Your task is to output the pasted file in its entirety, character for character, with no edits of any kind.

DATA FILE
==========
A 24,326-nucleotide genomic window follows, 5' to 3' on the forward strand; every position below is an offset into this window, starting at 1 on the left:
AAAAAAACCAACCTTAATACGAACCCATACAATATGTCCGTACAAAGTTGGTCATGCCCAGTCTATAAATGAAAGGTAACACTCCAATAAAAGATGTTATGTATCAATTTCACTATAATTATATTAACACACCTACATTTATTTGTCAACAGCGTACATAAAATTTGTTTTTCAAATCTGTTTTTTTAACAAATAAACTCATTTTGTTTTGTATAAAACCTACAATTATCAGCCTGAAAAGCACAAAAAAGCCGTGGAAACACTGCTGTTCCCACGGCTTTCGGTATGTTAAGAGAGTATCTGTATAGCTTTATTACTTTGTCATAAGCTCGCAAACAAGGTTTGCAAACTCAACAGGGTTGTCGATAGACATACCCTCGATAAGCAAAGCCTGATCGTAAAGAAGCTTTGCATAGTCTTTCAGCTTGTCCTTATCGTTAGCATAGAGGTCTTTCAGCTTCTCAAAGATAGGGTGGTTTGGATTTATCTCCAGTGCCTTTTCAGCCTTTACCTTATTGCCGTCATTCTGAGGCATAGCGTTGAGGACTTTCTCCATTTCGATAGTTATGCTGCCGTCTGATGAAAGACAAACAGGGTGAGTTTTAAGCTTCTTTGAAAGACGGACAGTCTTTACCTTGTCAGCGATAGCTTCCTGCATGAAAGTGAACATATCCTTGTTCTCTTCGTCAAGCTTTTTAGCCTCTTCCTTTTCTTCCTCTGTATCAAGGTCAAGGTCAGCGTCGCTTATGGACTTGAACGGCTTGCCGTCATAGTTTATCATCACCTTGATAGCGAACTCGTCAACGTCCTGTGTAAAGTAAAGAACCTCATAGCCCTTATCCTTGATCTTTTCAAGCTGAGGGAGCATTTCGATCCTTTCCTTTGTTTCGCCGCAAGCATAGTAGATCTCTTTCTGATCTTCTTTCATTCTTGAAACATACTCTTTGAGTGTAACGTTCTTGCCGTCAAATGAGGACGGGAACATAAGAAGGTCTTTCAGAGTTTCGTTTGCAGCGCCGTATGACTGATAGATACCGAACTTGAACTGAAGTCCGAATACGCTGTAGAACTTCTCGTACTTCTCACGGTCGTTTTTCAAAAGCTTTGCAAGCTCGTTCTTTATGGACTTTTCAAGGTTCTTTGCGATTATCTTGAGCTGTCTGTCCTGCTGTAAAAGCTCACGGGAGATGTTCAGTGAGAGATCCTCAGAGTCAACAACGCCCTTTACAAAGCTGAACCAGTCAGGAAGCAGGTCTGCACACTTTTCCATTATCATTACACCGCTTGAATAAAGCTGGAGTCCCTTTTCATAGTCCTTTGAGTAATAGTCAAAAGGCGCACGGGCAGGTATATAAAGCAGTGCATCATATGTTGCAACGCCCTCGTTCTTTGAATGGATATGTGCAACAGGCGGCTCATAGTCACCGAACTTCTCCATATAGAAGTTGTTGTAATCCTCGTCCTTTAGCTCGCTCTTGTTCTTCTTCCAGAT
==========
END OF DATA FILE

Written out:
A 24,326-nucleotide genomic window follows, 5' to 3' on the forward strand; every position below is an offset into this window, starting at 1 on the left:
AAAAAAACCAACCTTAATACGAACCCATACAATATGTCCGTACAAAGTTGGTCATGCCCAGTCTATAAATGAAAGGTAACACTCCAATAAAAGATGTTATGTATCAATTTCACTATAATTATATTAACACACCTACATTTATTTGTCAACAGCGTACATAAAATTTGTTTTTCAAATCTGTTTTTTTAACAAATAAACTCATTTTGTTTTGTATAAAACCTACAATTATCAGCCTGAAAAGCACAAAAAAGCCGTGGAAACACTGCTGTTCCCACGGCTTTCGGTATGTTAAGAGAGTATCTGTATAGCTTTATTACTTTGTCATAAGCTCGCAAACAAGGTTTGCAAACTCAACAGGGTTGTCGATAGACATACCCTCGATAAGCAAAGCCTGATCGTAAAGAAGCTTTGCATAGTCTTTCAGCTTGTCCTTATCGTTAGCATAGAGGTCTTTCAGCTTCTCAAAGATAGGGTGGTTTGGATTTATCTCCAGTGCCTTTTCAGCCTTTACCTTATTGCCGTCATTCTGAGGCATAGCGTTGAGGACTTTCTCCATTTCGATAGTTATGCTGCCGTCTGATGAAAGACAAACAGGGTGAGTTTTAAGCTTCTTTGAAAGACGGACAGTCTTTACCTTGTCAGCGATAGCTTCCTGCATGAAAGTGAACATATCCTTGTTCTCTTCGTCAAGCTTTTTAGCCTCTTCCTTTTCTTCCTCTGTATCAAGGTCAAGGTCAGCGTCGCTTATGGACTTGAACGGCTTGCCGTCATAGTTTATCATCACCTTGATAGCGAACTCGTCAACGTCCTGTGTAAAGTAAAGAACCTCATAGCCCTTATCCTTGATCTTTTCAAGCTGAGGGAGCATTTCGATCCTTTCCTTTGTTTCGCCGCAAGCATAGTAGATCTCTTTCTGATCTTCTTTCATTCTTGAAACATACTCTTTGAGTGTAACGTTCTTGCCGTCAAATGAGGACGGGAACATAAGAAGGTCTTTCAGAGTTTCGTTTGCAGCGCCGTATGACTGATAGATACCGAACTTGAACTGAAGTCCGAATACGCTGTAGAACTTCTCGTACTTCTCACGGTCGTTTTTCAAAAGCTTTGCAAGCTCGTTCTTTATGGACTTTTCAAGGTTCTTTGCGATTATCTTGAGCTGTCTGTCCTGCTGTAAAAGCTCACGGGAGATGTTCAGTGAGAGATCCTCAGAGTCAACAACGCCCTTTACAAAGCTGAACCAGTCAGGAAGCAGGTCTGCACACTTTTCCATTATCATTACACCGCTTGAATAAAGCTGGAGTCCCTTTTCATAGTCCTTTGAGTAATAGTCAAAAGGCGCACGGGCAGGTATATAAAGCAGTGCATCATATGTTGCAACGCCCTCGTTCTTTGAATGGATATGTGCAACAGGCGGCTCATAGTCACCGAACTTCTCCATATAGAAGTTGTTGTAATCCTCGTCCTTTAGCTCGCTCTTGTTCTTCTTCCAGAT